July 29, 2015
It’s summer, it’s hot and your AC is barely blowing enough cold air to cool your finger. Or worse—it’s blowing hot air on top of already humid 90-degree weather. What do you do? Don’t panic, our Maryland auto AC repair specialists are here with an action plan.
Common Car AC Problems
- No air is coming out at all when you turn AC on
- The air is warm or hot, although the setting is on AC
- The air is cold but is barely coming out even when you switch to Max AC
- Changing the settings doesn’t adjust the air temperature or airflow
If any of the above sounds familiar, there is definitely something wrong with your vehicle’s AC system. Here is what to do if you run into these problems.
Contact Your Trusted Maryland Mechanic
OK, this is probably not the advice you were looking for, but it’s the best thing you can do if you have minimal technical knowledge about your car. Your vehicle’s AC system consists of multiple components, such as compressor, condenser, evaporator, fan, the refrigerant line and a web of tubes and hoses. If you don’t understand how this cooling system operates, you won’t be able to accurately diagnose the problem.
Besides, AC system components may be hard to reach depending on the make, year and model of your vehicle. In some cars you have to remove parts of the dashboard, and you would definitely need to know your way around under the hood. If this sounds like too much trouble, contact Maryland car AC repair specialists at Hillmuth and we’ll be happy to help.
Check and Replace the Cabin Air Filter
Your vehicle has two air filters. One is located under the hood and its purpose is to clean the air before it’s mixed with the fuel for more efficient combustion. The other air filter is inside your car’s cabin and is placed there to catch any contaminants before the air enters your cabin during heating or cooling. If you are having airflow problems, they may be caused by a clogged cabin air filter. And because a clogged filter makes it more difficult for the fan to move the air through, the fan motor may eventually burn out and you will get no air at all.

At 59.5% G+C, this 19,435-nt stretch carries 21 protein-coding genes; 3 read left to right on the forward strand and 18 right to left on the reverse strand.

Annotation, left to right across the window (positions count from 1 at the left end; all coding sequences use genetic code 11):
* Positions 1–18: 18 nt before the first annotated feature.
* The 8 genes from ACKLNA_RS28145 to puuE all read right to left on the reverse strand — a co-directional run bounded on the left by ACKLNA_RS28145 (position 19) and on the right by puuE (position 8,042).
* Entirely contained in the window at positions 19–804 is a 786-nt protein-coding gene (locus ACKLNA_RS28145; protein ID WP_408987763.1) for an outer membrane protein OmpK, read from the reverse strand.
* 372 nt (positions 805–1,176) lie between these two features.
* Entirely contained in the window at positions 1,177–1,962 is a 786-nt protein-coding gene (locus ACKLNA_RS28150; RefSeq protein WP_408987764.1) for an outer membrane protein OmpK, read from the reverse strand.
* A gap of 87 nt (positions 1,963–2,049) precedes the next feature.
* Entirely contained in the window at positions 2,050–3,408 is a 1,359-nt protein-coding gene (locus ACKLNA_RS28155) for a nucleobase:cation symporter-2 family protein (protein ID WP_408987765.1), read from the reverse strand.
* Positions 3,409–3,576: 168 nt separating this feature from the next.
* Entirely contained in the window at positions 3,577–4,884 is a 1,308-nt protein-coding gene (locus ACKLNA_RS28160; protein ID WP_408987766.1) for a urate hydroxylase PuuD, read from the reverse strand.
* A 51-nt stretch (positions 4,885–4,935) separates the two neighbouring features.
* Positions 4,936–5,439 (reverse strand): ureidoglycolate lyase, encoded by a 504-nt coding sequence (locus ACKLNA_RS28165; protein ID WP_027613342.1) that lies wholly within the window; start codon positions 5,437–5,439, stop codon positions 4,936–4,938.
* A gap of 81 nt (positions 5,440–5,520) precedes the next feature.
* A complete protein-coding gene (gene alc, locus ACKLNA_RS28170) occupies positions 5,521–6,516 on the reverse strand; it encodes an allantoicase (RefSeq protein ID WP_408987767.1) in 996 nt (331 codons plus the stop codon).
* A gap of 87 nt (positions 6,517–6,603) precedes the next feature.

Replacing a cabin filter can be a DIY project in some vehicles. The procedure itself is easy, but getting to the filter can be complicated. A cabin air filter can be hidden anywhere behind your vehicle’s dashboard. They are often found behind glove compartments, as well as at the bottom of the center console next to the gas pedal. Expect to be stuck in some uncomfortable positions while trying to reach the filter. Cabin air filters should be replaced every 15,000 to 25,000 miles or as your vehicle’s manual indicates. Be sure to purchase the right filter for your car if you are replacing it yourself.
Common Causes of Auto AC Problems
If you want to investigate further or simply want to understand what could be wrong with your vehicle’s AC, here are a few possibilities:
- Clogged condenser
- Leaking evaporator due to rust or broken welds
- Clogged evaporator fins
- Burnt connectors or corrosion in the fan relay
- Failed fan motor
- Rusted pressure switch
- Stuck expansion valve
- Failed compressor (check if it’s spinning when the AC is on)
Keep in mind that a low refrigerant charge is not always the problem. It shouldn’t be a problem at all unless there is a leak in the system. Don’t go to the auto parts store and buy a refrigerant recharge kit. Unknowingly overfilling can be more harmful than letting the refrigerant run low. Besides, if you have a leak, you will be filling a bottomless bucket. Take your car to Hillmuth where our experienced techs have solved thousands of auto AC problems and will be glad to take a look at yours.
Schedule your appointment today with one of our Maryland auto repair shops in Columbia, Gaithersburg, Glenwood or Clarksville.